I went to look at some new land for planting on the hill above the Mariantia Jesus neighborhood. It is the land around the defunct cement water tanks up there. I think it will be a feasible site. We have permission from Roberto’s family, who lives in the area. I should also get permission from the Municipio, as some of it is public land. Let me know if you would like me to send you pictures.

I also went hiking to La Gorda (a couple of beaches past Punta Bellaca), where I collected some Pela Caballo seeds. This is the place where Don and Thea are working on an eco-tourism project with the land owners.

Hasta luego, 

Report #43

Heather Crawford, Field Project Manager 
Planet Drum Foundation
Report October 17 to 23, 2005

For the first time since the dry season started we had a reasonable rain in Bahia on Wednesday!

The dogs have found new ways to break into the greenhouse so we have reinforced the walls again. What we thought were Zapote de Perro seeds coming up were actually weeds, but now the real seeds have started to come up, although in small numbers. The first Seca has come up as well. They take quite some time. We have been recording greenhouse and site inventory data into the new database that David designed for us. I think it is basically the Seed Bank in a nutshell!  We added dirt to some of the seed beds which were getting low, and also repaired one side of the seed beds inside the greenhouse. We also transplanted into bottles many Guachapeli that were getting too big for their bags.

In Jorge Lomas, the Fernando site is doing quite well, and it turns out the digging beside Las Casas was indeed for a drainage ditch which will connect to the main one in the middle.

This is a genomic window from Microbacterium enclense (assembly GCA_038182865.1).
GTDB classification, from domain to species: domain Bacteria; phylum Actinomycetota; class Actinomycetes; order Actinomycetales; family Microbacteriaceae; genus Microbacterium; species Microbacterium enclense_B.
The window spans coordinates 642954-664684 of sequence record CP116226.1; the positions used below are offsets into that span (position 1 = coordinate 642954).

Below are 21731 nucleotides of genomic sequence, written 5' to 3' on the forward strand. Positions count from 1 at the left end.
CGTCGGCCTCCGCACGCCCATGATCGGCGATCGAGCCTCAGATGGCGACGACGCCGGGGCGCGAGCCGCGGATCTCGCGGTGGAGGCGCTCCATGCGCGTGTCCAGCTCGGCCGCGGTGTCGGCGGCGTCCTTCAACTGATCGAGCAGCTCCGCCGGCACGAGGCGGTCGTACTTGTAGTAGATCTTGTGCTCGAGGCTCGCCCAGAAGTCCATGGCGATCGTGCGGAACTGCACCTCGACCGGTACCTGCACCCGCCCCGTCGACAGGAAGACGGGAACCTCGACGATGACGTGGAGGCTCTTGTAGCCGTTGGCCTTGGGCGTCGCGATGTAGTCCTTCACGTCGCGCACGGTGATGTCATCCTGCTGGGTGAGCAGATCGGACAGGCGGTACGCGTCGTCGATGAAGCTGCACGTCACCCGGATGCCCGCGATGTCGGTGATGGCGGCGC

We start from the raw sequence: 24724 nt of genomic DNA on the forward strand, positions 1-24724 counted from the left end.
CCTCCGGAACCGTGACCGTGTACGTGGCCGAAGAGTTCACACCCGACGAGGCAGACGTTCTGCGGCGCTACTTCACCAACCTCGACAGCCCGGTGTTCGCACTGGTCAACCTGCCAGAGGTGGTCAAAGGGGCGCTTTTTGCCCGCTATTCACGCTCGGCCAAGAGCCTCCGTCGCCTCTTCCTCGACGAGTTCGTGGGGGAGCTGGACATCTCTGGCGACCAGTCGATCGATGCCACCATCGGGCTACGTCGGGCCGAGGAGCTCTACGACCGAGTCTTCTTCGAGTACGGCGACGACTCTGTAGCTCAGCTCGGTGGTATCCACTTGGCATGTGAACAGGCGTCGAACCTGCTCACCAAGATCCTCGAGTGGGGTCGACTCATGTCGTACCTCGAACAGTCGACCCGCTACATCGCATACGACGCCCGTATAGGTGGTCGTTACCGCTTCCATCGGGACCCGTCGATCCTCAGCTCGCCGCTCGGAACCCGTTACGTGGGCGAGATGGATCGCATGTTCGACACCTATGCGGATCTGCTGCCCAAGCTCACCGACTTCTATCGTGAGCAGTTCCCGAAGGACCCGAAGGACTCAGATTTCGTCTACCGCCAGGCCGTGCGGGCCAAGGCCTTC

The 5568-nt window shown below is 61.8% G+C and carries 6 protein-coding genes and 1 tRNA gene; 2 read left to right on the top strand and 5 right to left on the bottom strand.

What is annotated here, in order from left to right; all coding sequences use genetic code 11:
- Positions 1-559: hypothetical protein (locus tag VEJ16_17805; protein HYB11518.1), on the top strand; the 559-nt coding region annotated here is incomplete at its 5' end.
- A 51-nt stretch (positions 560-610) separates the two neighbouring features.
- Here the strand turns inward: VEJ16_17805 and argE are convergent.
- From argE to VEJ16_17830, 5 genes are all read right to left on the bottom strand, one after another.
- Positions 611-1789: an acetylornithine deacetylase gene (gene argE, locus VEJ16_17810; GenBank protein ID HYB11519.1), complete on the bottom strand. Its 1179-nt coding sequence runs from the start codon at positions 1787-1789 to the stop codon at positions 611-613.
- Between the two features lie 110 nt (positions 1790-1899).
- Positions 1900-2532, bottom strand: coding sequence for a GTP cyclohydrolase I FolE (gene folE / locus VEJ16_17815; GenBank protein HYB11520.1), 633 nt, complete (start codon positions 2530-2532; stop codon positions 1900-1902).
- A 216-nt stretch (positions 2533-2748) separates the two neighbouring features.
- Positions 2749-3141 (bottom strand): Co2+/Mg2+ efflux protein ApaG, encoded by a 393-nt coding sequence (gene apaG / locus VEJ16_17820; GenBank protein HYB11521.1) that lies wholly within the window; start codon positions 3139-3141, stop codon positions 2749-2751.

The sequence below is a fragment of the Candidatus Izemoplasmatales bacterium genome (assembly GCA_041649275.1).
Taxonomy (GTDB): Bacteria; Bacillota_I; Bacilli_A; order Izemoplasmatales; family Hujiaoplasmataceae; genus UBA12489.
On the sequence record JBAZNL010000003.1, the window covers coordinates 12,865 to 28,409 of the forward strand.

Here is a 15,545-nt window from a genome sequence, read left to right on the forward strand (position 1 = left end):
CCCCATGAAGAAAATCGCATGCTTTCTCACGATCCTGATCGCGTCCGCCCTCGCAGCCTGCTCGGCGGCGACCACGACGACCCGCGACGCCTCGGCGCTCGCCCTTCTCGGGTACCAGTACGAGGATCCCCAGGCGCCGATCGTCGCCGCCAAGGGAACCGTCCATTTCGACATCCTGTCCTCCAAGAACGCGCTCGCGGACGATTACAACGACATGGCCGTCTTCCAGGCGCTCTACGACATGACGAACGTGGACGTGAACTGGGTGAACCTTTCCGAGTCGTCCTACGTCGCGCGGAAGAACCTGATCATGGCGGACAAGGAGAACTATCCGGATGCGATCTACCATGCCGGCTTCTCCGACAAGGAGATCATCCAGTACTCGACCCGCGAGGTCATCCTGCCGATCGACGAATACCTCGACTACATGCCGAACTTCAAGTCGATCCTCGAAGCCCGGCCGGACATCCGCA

The three km 8 sites are doing fine—Cherry Tree and Dairy Farm continue to receive water twice a week. There is still no municipal water supply to anywhere in Bahia but luckily Cherry Tree still has enough water for all, and as far as our house goes, we apparently have a huge cistern.

I met up with Shane, the Aussie who is doing his PhD on “learning tourism”, who took me for coffee and asked a few questions. I gave him a self-guided tour pamphlet for El Bosque Park and mentioned that the Maria Auxilliadora Barrio  Community where it is located is thinking of turning it into a tourist attraction.

Speaking of El Bosque, most of the signs there are now missing, posts and all, with no trace left behind. We did some trail, handrail and step maintenance, and the usual trash pick up. It is a bit better than before, but is still accumulating litter.

Riccardo fixed the screens on the windows in the dining room, and the women volunteers worked on placards for the Catolica University Open House next week. Stephanie made a new one for composting. We have formalized weekly house meetings again. The first one went well, and was relatively stress—free. Megan is settling in fine, although she was quite tired the first week. She also speaks good Spanish. Now we have four volunteers total.

I went to the launch of a UN Environmental Global Citizen Program, of which Canton Sucre is one of two selected cantons for the project (the other is Riobamba). Also, Friday was the launch of the USAID funded Solid Waste (garbage separation) Project. Looks like things are happening in Bahia!

Hasta pronto!


Report #44

Heather Crawford, Field Project Manager 
Planet Drum Foundation
Report  October 24-30, 2005

I have circulated the strategic plan you left, which some of the volunteers were interested in seeing. It is good for them to have a better understanding of what Planet Drum is all about.

This was a greenhouse intense week, as we did a lot of maintenance to prevent further dog break-ins, such as putting up more stakes, lining the walls with big logs at the bottom, and sewing up the mesh with fishing line. We neatened the area in general, e.g. fixing up compost fence, removal of old hoses, etc. in order to prepare for the Universidad Catolica’s Casa Abierta (Open House) on Thursday. They also inaugurated the new meteorological station on this day—the mayor and Cristi Ruperti gave speeches. He always says hi to me and asks about the trees. We put up the placards on composting, bioregionalism, and revegetation, and gave talks and demonstrations to groups of students who passed by. We also led students up the hill and watered, to show them our revegetation site. The students ranged from elementary school to university age, and seemed to be quite interested in our work. I also gave a short interview for FB Radio.

In the greenhouse, we also transplanted 33 Cascol seedlings, and hulled Pela Caballo and Algarrobo seeds.